One area in which there is a clear case of racial superiority is “How do all those white guys get their women to mow the grass?” Have you ever seen a black woman cutting grass? Me neither.
Obama’s poll numbers among women are falling. I wonder what would happen to those numbers if Michelle became pregnant?
We now hear the clamor for republican dominance. Now only the presidency and the house but also for 60 seats in the senate. The defeat of Coburn’s bill to eliminate duplication made It is clear that the democrats will never vote to slow down government spending and lower the national debt. So in order to get the senate to go along with deficit reduction, you need 60 votes. However, the government stunk it up when the republicans were solidly in charge and when the democrats had all three. Personally I think that we are better off when we have gridlock.
Speaking of dominance, does anyone think that if the feds got really serious, adopted Simpson-Bowles, lowered the amount of government spending – rather than the rate of increase, by bringing entitlements under control, that there would not be serious political repercussions, with the likely result that the democrats be voted back into power? Look at France as an example.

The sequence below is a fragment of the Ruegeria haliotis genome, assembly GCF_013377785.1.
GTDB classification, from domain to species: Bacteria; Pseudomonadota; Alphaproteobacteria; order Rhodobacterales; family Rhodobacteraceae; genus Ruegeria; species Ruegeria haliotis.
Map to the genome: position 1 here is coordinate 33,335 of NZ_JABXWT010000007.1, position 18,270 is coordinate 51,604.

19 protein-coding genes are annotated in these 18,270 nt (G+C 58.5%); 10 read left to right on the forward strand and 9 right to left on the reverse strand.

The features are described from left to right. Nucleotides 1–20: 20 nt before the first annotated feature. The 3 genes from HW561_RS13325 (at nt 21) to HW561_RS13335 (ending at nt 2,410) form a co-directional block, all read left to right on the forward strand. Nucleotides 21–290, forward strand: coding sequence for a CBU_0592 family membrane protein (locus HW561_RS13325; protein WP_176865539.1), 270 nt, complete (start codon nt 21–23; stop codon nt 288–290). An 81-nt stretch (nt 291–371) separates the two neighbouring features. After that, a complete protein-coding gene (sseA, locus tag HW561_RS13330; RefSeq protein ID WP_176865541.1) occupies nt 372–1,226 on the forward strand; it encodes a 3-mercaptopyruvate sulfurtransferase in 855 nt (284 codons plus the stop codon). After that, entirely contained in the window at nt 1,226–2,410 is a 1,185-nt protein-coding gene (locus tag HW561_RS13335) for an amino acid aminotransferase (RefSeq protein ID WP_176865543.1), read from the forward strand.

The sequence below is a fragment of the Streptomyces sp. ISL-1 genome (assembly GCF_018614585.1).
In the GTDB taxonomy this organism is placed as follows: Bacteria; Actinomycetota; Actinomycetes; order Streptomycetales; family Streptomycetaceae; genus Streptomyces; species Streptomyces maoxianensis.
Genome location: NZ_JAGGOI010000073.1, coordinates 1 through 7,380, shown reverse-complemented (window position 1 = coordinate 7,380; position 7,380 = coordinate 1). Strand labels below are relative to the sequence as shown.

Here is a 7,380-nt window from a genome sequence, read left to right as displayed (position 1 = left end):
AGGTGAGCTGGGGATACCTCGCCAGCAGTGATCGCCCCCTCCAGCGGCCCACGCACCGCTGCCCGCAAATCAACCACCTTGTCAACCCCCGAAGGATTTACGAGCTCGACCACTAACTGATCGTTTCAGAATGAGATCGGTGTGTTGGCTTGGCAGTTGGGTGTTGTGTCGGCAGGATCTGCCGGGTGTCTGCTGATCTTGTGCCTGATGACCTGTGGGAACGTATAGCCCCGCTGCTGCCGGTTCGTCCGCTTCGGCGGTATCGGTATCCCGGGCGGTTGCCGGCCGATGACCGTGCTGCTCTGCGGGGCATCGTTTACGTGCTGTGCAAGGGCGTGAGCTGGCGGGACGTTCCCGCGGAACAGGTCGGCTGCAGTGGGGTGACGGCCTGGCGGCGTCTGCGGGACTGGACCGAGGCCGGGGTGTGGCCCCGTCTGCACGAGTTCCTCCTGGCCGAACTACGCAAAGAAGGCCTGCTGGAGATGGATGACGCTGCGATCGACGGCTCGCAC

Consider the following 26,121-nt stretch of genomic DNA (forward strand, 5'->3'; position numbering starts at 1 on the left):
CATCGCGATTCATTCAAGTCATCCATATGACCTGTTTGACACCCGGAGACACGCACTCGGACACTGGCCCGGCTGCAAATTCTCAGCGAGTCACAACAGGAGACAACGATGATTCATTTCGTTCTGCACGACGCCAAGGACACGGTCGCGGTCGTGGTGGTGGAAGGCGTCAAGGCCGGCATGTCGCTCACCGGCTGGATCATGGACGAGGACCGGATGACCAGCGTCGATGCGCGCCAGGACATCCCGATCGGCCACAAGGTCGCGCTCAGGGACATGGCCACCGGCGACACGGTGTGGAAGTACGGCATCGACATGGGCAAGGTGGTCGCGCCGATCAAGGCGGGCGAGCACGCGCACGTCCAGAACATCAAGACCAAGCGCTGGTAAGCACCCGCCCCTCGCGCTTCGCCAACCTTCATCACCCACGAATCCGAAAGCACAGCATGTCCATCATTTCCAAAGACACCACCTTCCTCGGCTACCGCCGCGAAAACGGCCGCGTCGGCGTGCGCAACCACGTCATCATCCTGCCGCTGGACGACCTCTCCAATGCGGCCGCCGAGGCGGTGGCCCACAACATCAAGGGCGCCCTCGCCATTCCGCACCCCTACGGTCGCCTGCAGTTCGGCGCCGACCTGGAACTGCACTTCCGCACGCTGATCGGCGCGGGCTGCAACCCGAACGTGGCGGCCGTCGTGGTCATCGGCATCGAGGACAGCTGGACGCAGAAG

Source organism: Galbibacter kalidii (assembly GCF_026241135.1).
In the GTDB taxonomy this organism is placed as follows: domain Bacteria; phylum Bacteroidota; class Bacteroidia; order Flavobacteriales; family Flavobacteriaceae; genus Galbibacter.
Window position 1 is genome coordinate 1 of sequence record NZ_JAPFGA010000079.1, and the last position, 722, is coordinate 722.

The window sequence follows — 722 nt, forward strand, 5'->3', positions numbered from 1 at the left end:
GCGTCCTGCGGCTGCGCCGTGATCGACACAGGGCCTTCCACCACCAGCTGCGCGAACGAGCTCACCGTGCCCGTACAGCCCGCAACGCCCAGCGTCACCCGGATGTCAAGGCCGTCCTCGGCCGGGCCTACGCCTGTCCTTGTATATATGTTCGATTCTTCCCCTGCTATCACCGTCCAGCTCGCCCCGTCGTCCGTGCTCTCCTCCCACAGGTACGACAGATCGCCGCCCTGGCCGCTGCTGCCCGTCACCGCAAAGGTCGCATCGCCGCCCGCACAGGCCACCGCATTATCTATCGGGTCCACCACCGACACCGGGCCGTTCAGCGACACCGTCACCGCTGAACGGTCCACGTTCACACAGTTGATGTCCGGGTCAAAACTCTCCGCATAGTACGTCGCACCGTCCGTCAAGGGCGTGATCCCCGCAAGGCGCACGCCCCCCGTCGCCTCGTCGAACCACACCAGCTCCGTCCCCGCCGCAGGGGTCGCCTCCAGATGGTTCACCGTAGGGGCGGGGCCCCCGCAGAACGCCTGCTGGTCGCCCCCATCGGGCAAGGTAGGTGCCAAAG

One of the ideas of bringing social security under control is to roll back benefits by instituting a means test. This is an absolute nonstarter. Those of us who have contributed the max to social security for all these years know we have been ripped off. As I have said, I have maxed out payments for 30 years and get $2,500 a month (less than a 1 percent return) while my mother never earned over $24,000 a year and her state pension is $2,000 a month more. So now you want to rip me off even more? Forget it. Its my money and I want it back.
Did you know that only 20 percent of American workers contribute an IRA?
As I pointed out before, the amount of government spending on entitlements takes up all the tax revenues so absolute spending reductions must occur in entitlements. Of course the way to go is to not affect spending on current recipients of social security and medicare. Rather by raising the full benefit age to 70 and indexing it to life expectancy will minimize public dissent.